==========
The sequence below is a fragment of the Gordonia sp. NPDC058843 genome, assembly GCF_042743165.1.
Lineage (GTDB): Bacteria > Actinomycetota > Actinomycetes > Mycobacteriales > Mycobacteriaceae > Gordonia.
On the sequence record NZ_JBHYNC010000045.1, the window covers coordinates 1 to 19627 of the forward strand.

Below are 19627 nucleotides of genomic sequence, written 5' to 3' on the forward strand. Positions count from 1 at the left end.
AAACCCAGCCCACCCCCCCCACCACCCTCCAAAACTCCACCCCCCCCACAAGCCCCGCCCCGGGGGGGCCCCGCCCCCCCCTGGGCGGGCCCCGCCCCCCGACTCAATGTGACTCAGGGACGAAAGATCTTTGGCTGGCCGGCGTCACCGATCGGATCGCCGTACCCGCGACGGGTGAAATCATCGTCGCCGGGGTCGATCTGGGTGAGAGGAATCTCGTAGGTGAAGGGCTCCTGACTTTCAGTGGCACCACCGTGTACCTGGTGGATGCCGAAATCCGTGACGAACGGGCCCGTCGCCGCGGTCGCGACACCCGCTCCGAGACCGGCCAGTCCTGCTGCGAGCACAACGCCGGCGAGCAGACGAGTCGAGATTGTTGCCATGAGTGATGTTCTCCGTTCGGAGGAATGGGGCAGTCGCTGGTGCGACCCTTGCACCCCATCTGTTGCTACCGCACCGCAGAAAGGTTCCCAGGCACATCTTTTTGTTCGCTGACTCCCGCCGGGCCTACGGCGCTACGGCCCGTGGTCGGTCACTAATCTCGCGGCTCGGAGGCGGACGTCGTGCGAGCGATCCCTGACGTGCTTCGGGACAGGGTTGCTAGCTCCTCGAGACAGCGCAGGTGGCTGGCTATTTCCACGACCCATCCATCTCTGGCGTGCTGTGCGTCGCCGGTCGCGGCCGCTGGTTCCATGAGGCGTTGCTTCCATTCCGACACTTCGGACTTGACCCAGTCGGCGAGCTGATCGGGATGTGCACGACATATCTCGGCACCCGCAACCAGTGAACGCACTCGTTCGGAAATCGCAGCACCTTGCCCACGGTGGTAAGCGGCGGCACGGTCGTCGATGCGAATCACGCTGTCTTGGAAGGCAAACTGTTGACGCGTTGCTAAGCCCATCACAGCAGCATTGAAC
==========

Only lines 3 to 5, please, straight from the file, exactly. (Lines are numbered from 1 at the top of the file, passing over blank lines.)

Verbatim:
On the sequence record NZ_JBHYNC010000045.1, the window covers coordinates 1 to 19627 of the forward strand.

Below are 19627 nucleotides of genomic sequence, written 5' to 3' on the forward strand. Positions count from 1 at the left end.
AAACCCAGCCCACCCCCCCCACCACCCTCCAAAACTCCACCCCCCCCACAAGCCCCGCCCCGGGGGGGCCCCGCCCCCCCCTGGGCGGGCCCCGCCCCCCGACTCAATGTGACTCAGGGACGAAAGATCTTTGGCTGGCCGGCGTCACCGATCGGATCGCCGTACCCGCGACGGGTGAAATCATCGTCGCCGGGGTCGATCTGGGTGAGAGGAATCTCGTAGGTGAAGGGCTCCTGACTTTCAGTGGCACCACCGTGTACCTGGTGGATGCCGAAATCCGTGACGAACGGGCCCGTCGCCGCGGTCGCGACACCCGCTCCGAGACCGGCCAGTCCTGCTGCGAGCACAACGCCGGCGAGCAGACGAGTCGAGATTGTTGCCATGAGTGATGTTCTCCGTTCGGAGGAATGGGGCAGTCGCTGGTGCGACCCTTGCACCCCATCTGTTGCTACCGCACCGCAGAAAGGTTCCCAGGCACATCTTTTTGTTCGCTGACTCCCGCCGGGCCTACGGCGCTACGGCCCGTGGTCGGTCACTAATCTCGCGGCTCGGAGGCGGACGTCGTGCGAGCGATCCCTGACGTGCTTCGGGACAGGGTTGCTAGCTCCTCGAGACAGCGCAGGTGGCTGGCTATTTCCACGACCCATCCATCTCTGGCGTGCTGTGCGTCGCCGGTCGCGGCCGCTGGTTCCATGAGGCGTTGCTTCCATTCCGACACTTCGGACTTGACCCAGTCGGCGAGCTGATCGGGATGTGCACGACATATCTCGGCACCCGCAACCAGTGAACGCACTCGTTCGGAAATCGCAGCACCTTGCCCACGGTGGTAAGCGGCGGCACGGTCGTCGATGCGAATCACGCTGTCTTGGAAGGCAAACTGTTGACGCGTTGCTAAGCCCATCACAGCAGCATTGAAC